BBa_K801076 Generator BioBrick for CaXMT1 and CaMXMT1

This BioBrick generates the first two enzymes envolved in caffeine biosynthesis: methylxanthosine N-methyltransferase 1 and 7- methylxanthine N-methyltransferase 1. It is made up of the two single generators (see above), which means that CaXMT1 is regulated by the Tef2 promoter and CaMXMT1 is regulated by the Tef1 promoter. In both cases, the Adh1 terminator was used.

BBa_K801077 Generator BioBrick for CaXMT1, CaMXMT1 and CaDXMT1

This BioBrick is the final "caffeine synthesis device". It contains all three necessary enzymes: CaXMT1, CaMXMT1 and CaDXMT1, i.e. it is made of the three single expression cassettes for each enzyme (see also BBa_K801073, BBa_K801074 and BBa_K801075). It can be transformed directly into competent yeast cells or cloned into an adequate yeast genome integration vector.

The accuracy of this BioBrick has not yet been proven by sequencing.


Western Blot detection of expressed enzymes CaXMT1, CaMXMT1 and CaDXMT1 (BBa_K801070, BBa_K801071 and BBa_K801072)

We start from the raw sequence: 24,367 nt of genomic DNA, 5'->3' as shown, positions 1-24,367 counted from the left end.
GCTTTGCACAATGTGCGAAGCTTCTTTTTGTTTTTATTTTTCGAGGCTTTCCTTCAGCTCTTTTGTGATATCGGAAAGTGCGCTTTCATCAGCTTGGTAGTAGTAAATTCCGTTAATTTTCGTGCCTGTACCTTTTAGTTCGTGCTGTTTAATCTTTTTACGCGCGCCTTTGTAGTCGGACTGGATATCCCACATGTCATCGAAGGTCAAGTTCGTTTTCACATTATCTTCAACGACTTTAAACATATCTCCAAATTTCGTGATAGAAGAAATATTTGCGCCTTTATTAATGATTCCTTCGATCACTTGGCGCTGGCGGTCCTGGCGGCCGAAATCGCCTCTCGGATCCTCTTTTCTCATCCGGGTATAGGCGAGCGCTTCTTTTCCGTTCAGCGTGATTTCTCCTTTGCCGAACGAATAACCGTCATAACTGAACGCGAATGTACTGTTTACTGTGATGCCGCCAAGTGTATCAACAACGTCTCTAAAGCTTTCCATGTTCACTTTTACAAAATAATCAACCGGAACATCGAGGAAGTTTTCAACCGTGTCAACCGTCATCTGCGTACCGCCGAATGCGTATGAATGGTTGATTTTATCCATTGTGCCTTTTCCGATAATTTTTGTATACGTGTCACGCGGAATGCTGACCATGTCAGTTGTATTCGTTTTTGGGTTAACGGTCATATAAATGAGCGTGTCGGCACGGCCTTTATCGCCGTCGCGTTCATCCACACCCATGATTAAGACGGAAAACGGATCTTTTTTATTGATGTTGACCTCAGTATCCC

We were successful in expressing all three enzymes which are necessary for the caffeine biosynthesis pathway in yeast by use of the yeast expression vector pTUM104. The results can be seen on the right picture. Detection was performed by using a specific antibody against Strep-tag II, which has been fused on each of the coding sequences.

Fig. 5: Western Blot of protein crude extracts: Left: (1) CaXMT1 (uninduced);(2) CaMXMT1 (uninduced);(3) eGFP (20h);(4) CaMXMT1 (20h); Right: (1) CaDXMT1 (uninduced); (2) CaDXMT1 (20h)

The theoretical weights of the enzymes (predicted with the online tool "ProtParam") are as follows:

  • CaXMT1: 42998,4 Da
  • CaMXMT1: 43903,3 Da
  • CaDXMT1: 44473,7 Da

The real weights of the expressed enzymes are likely to be influenced by several posttranslational modifications after expression in yeast, and that is probably the reason why the detected proteins showed a higher apparent mass on the western blot. Amongst others, ExPASy Proteomics tools predicts the following modifications:

  • acetylation at serine (second amino acid)
  • O-GlcNAc modifikation at several positions
  • phosphorylation at several positions

Composition of expression cassettes